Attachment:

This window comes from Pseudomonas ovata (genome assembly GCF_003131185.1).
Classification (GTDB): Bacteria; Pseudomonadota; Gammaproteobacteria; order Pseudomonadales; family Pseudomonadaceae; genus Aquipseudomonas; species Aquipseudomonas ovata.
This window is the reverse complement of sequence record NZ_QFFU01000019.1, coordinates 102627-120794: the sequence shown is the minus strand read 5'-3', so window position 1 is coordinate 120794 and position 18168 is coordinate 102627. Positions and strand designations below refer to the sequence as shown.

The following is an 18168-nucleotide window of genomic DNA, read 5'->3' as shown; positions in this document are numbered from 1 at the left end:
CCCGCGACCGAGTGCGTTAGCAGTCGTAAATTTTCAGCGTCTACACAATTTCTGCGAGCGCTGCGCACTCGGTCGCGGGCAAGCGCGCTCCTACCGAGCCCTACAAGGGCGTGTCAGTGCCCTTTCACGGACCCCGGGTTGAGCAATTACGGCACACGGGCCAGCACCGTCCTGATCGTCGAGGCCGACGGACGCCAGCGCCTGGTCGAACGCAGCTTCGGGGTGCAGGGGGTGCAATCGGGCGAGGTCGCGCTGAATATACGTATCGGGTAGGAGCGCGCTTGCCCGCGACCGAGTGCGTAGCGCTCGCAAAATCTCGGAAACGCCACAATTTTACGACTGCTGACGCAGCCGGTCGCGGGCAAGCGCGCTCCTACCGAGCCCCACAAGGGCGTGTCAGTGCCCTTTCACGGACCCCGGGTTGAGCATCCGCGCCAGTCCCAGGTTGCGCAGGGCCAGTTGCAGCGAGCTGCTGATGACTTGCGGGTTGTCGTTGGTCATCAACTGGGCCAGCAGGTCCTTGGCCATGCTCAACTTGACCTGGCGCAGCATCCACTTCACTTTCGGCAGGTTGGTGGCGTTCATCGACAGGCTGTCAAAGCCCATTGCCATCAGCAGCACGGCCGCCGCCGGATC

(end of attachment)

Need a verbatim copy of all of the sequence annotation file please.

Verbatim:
This window comes from Pseudomonas ovata (genome assembly GCF_003131185.1).
Classification (GTDB): Bacteria; Pseudomonadota; Gammaproteobacteria; order Pseudomonadales; family Pseudomonadaceae; genus Aquipseudomonas; species Aquipseudomonas ovata.
This window is the reverse complement of sequence record NZ_QFFU01000019.1, coordinates 102627-120794: the sequence shown is the minus strand read 5'-3', so window position 1 is coordinate 120794 and position 18168 is coordinate 102627. Positions and strand designations below refer to the sequence as shown.

The following is an 18168-nucleotide window of genomic DNA, read 5'->3' as shown; positions in this document are numbered from 1 at the left end:
CCCGCGACCGAGTGCGTTAGCAGTCGTAAATTTTCAGCGTCTACACAATTTCTGCGAGCGCTGCGCACTCGGTCGCGGGCAAGCGCGCTCCTACCGAGCCCTACAAGGGCGTGTCAGTGCCCTTTCACGGACCCCGGGTTGAGCAATTACGGCACACGGGCCAGCACCGTCCTGATCGTCGAGGCCGACGGACGCCAGCGCCTGGTCGAACGCAGCTTCGGGGTGCAGGGGGTGCAATCGGGCGAGGTCGCGCTGAATATACGTATCGGGTAGGAGCGCGCTTGCCCGCGACCGAGTGCGTAGCGCTCGCAAAATCTCGGAAACGCCACAATTTTACGACTGCTGACGCAGCCGGTCGCGGGCAAGCGCGCTCCTACCGAGCCCCACAAGGGCGTGTCAGTGCCCTTTCACGGACCCCGGGTTGAGCATCCGCGCCAGTCCCAGGTTGCGCAGGGCCAGTTGCAGCGAGCTGCTGATGACTTGCGGGTTGTCGTTGGTCATCAACTGGGCCAGCAGGTCCTTGGCCATGCTCAACTTGACCTGGCGCAGCATCCACTTCACTTTCGGCAGGTTGGTGGCGTTCATCGACAGGCTGTCAAAGCCCATTGCCATCAGCAGCACGGCCGCCGCCGGATC